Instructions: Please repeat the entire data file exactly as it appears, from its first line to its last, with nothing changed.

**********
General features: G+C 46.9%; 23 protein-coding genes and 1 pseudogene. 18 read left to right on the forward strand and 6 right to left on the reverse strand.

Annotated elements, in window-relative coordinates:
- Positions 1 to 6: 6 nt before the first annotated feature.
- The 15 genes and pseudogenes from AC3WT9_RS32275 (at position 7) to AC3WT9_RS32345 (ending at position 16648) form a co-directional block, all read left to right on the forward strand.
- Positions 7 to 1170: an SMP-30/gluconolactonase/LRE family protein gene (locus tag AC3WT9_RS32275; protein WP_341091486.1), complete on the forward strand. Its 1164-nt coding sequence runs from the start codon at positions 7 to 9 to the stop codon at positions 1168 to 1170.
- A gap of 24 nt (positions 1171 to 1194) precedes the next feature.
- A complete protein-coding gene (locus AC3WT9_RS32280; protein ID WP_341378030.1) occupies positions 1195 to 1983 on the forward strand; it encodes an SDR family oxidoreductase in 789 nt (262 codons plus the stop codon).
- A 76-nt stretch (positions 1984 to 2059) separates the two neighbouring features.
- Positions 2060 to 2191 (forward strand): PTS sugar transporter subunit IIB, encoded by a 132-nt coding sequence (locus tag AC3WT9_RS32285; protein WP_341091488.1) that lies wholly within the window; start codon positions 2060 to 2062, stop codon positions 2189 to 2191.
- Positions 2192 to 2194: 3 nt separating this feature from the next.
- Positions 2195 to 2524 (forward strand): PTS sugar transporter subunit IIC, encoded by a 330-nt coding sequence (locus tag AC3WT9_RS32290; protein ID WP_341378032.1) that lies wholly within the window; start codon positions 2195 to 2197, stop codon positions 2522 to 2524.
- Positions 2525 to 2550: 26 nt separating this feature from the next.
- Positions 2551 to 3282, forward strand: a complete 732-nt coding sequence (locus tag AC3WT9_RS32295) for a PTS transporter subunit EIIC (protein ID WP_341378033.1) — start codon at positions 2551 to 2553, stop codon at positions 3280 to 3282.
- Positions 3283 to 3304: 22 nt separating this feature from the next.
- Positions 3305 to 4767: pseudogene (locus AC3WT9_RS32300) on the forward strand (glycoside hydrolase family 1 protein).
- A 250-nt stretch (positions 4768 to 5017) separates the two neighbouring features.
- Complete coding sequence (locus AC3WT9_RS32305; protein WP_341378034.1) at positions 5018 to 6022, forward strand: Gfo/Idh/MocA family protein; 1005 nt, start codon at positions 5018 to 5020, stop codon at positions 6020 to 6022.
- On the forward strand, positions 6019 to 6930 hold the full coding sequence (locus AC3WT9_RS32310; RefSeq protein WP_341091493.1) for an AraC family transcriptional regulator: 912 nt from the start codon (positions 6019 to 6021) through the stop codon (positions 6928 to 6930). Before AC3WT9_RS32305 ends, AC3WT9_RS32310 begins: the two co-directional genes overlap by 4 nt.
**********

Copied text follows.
General features: G+C 46.9%; 23 protein-coding genes and 1 pseudogene. 18 read left to right on the forward strand and 6 right to left on the reverse strand.

Annotated elements, in window-relative coordinates:
- Positions 1 to 6: 6 nt before the first annotated feature.
- The 15 genes and pseudogenes from AC3WT9_RS32275 (at position 7) to AC3WT9_RS32345 (ending at position 16648) form a co-directional block, all read left to right on the forward strand.
- Positions 7 to 1170: an SMP-30/gluconolactonase/LRE family protein gene (locus tag AC3WT9_RS32275; protein WP_341091486.1), complete on the forward strand. Its 1164-nt coding sequence runs from the start codon at positions 7 to 9 to the stop codon at positions 1168 to 1170.
- A gap of 24 nt (positions 1171 to 1194) precedes the next feature.
- A complete protein-coding gene (locus AC3WT9_RS32280; protein ID WP_341378030.1) occupies positions 1195 to 1983 on the forward strand; it encodes an SDR family oxidoreductase in 789 nt (262 codons plus the stop codon).
- A 76-nt stretch (positions 1984 to 2059) separates the two neighbouring features.
- Positions 2060 to 2191 (forward strand): PTS sugar transporter subunit IIB, encoded by a 132-nt coding sequence (locus tag AC3WT9_RS32285; protein WP_341091488.1) that lies wholly within the window; start codon positions 2060 to 2062, stop codon positions 2189 to 2191.
- Positions 2192 to 2194: 3 nt separating this feature from the next.
- Positions 2195 to 2524 (forward strand): PTS sugar transporter subunit IIC, encoded by a 330-nt coding sequence (locus tag AC3WT9_RS32290; protein ID WP_341378032.1) that lies wholly within the window; start codon positions 2195 to 2197, stop codon positions 2522 to 2524.
- Positions 2525 to 2550: 26 nt separating this feature from the next.
- Positions 2551 to 3282, forward strand: a complete 732-nt coding sequence (locus tag AC3WT9_RS32295) for a PTS transporter subunit EIIC (protein ID WP_341378033.1) — start codon at positions 2551 to 2553, stop codon at positions 3280 to 3282.
- Positions 3283 to 3304: 22 nt separating this feature from the next.
- Positions 3305 to 4767: pseudogene (locus AC3WT9_RS32300) on the forward strand (glycoside hydrolase family 1 protein).
- A 250-nt stretch (positions 4768 to 5017) separates the two neighbouring features.
- Complete coding sequence (locus AC3WT9_RS32305; protein WP_341378034.1) at positions 5018 to 6022, forward strand: Gfo/Idh/MocA family protein; 1005 nt, start codon at positions 5018 to 5020, stop codon at positions 6020 to 6022.
- On the forward strand, positions 6019 to 6930 hold the full coding sequence (locus AC3WT9_RS32310; RefSeq protein WP_341091493.1) for an AraC family transcriptional regulator: 912 nt from the start codon (positions 6019 to 6021) through the stop codon (positions 6928 to 6930). Before AC3WT9_RS32305 ends, AC3WT9_RS32310 begins: the two co-directional genes overlap by 4 nt.